(MENAFN- AFP) French Finance Minister Bruno Le Maire accused US internet giants on Friday of escaping their fair share of taxes in Europe, as he pushed the EU to urgently address the issue.
Big EU countries have become increasingly frustrated that internet giants such as Amazon, Apple, Facebook and Google escape paying a fair tax by basing their operations in lower-tax EU states such as Ireland and Luxembourg.
"We need to make sure in Europe that all companies are paying their fair share of tax, that is the meaning of our initiative," Le Maire told reporters on the sidelines of talks with his EU counterparts in Tallinn, Estonia.
"You know that this is not the case. That huge companies, huge internet companies are not paying a fair contribution to Europe."
Le Maire said he would formally unveil his proposal on Saturday to reverse the problem.
The plan already has the formal backing of Germany, Spain and Italy with Bulgaria, Austria, Greece and Latvia also ready to come on board.
Le Maire said this reform would ensure that internet giants pay tax where they earn revenue, instead of on profits booked in their EU member state headquarters of choice.
"Our proposal is simple. It is to tax the turnover at member state level of the largest internet companies," he said.
European regulators have become increasingly aggressive against US technology giants seen by officials as gaining too much power, with Amazon and Apple also facing scrutiny.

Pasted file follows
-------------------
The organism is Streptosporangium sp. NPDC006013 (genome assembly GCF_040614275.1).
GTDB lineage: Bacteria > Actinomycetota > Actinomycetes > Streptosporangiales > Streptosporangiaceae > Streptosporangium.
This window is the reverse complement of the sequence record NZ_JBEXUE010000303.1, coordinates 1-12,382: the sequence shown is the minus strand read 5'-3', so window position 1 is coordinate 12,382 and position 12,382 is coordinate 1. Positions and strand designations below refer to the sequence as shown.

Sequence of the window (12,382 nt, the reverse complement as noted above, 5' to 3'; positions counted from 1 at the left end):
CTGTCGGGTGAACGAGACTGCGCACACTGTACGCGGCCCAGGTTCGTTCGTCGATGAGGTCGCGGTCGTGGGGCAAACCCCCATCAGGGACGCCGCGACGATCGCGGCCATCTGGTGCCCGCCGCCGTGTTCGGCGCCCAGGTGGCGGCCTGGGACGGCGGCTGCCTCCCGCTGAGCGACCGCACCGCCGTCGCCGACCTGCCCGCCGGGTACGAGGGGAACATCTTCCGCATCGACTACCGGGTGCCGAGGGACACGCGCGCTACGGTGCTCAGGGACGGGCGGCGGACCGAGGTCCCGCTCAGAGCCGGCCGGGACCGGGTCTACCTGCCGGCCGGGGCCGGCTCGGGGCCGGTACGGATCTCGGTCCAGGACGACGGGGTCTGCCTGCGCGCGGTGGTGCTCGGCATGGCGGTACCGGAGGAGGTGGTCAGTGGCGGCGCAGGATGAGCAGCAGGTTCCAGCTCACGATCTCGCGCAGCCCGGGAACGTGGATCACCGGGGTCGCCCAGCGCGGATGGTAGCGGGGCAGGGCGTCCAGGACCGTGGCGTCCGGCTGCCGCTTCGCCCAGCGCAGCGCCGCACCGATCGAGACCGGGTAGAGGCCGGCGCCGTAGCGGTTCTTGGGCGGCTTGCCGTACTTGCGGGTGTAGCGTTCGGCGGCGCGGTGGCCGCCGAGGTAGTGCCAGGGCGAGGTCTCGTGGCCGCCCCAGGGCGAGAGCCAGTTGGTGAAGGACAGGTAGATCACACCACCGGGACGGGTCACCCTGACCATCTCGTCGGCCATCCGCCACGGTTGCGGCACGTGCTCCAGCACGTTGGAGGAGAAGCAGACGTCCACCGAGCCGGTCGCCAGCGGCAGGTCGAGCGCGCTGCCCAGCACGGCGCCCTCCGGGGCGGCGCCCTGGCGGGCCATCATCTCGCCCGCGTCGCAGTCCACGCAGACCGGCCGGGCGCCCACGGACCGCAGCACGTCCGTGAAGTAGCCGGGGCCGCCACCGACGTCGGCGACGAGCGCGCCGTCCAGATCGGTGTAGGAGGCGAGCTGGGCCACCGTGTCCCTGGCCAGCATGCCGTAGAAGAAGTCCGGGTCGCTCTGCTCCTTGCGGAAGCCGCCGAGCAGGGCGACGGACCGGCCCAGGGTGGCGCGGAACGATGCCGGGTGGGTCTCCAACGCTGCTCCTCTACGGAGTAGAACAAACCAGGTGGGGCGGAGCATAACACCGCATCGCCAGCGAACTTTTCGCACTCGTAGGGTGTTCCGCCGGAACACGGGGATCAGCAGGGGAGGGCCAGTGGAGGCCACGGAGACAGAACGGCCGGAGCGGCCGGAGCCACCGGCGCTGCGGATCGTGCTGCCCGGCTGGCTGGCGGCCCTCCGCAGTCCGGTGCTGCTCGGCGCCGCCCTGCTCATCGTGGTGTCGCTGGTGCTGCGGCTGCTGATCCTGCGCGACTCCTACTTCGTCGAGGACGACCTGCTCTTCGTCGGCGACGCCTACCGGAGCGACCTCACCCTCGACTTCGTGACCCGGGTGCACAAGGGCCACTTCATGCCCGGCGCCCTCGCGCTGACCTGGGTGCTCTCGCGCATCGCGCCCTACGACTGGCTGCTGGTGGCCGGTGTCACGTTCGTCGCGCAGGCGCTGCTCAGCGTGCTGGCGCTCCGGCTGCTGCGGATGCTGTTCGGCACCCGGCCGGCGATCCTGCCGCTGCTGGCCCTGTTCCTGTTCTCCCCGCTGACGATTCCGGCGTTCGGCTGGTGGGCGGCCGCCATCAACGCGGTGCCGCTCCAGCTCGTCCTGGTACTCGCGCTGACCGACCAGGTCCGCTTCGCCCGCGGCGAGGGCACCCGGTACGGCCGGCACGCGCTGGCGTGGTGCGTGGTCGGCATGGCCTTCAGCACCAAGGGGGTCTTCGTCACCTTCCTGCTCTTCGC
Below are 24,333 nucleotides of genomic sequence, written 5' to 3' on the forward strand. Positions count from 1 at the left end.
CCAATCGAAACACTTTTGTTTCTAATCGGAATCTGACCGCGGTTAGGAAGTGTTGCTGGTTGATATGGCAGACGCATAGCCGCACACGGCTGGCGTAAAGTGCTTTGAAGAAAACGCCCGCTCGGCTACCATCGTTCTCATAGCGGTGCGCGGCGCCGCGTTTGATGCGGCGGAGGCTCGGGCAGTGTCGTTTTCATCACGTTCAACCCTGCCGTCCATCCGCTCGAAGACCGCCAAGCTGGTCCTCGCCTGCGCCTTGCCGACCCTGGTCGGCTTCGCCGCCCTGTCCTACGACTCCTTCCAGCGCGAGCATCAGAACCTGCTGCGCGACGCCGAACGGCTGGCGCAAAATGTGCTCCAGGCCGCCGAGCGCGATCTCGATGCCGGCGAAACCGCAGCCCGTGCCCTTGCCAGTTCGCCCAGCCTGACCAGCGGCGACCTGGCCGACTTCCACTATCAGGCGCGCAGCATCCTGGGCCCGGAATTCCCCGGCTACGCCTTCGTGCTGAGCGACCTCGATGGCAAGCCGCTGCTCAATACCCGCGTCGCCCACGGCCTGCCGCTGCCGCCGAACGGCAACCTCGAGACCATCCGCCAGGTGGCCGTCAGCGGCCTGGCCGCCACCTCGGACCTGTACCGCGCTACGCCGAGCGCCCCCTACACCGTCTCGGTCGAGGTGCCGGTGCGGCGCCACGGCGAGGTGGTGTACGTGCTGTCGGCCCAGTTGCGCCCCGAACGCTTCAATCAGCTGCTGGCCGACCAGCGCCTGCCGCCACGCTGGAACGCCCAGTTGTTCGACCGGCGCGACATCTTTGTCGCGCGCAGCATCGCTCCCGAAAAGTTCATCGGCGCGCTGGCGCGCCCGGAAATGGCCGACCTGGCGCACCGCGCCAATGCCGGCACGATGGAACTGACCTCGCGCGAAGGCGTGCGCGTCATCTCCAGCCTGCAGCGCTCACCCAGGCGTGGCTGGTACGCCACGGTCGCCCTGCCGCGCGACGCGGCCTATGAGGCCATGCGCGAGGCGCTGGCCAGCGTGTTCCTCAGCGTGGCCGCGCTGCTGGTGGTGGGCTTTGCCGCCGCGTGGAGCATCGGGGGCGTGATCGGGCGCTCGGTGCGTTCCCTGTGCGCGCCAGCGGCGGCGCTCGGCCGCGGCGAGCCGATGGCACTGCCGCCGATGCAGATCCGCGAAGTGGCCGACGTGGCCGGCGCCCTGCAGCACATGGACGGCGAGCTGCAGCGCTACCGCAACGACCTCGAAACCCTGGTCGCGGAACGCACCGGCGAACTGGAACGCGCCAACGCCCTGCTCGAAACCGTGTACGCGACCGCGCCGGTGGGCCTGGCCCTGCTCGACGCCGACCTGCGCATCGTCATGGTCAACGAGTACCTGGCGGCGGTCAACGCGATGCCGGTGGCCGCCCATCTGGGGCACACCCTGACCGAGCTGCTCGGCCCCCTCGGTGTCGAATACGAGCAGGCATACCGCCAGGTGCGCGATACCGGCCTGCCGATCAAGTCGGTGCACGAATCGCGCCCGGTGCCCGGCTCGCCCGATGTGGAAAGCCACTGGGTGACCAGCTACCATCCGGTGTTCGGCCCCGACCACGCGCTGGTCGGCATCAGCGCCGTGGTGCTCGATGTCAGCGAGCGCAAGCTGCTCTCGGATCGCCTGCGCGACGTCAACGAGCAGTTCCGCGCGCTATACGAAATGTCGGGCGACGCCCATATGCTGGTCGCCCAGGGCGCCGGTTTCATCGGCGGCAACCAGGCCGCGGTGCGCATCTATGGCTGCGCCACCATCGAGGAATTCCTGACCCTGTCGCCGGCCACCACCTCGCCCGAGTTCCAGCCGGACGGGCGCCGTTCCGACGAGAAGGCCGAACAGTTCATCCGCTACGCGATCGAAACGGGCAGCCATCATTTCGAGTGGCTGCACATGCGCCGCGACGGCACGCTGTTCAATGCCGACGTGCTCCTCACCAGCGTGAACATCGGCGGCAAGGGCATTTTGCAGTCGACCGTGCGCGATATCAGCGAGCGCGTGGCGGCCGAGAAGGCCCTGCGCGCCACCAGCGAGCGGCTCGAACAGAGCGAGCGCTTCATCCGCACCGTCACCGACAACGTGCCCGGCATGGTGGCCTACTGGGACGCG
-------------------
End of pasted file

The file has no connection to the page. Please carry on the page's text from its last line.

Le Maire insisted that his initiative was in no way anti-American and would not punish innovation.
"Of course we welcome these companies in France and in Europe," he said. "They are essential for innovation, essential for competition or jobs."
Le Maire's proposal comes after Google recently escaped a 1.115 billion euro ($1.33 billion) tax bill sought by the French treasury, after a court upheld EU law, ruling that the US company's Irish subsidiary was not taxable in France.
French President Emmanuel Macron promised to get tough on US internet giants during his election campaign, seeing their low tax rates as a source of resentment about globalisation and as unfair for European companies.
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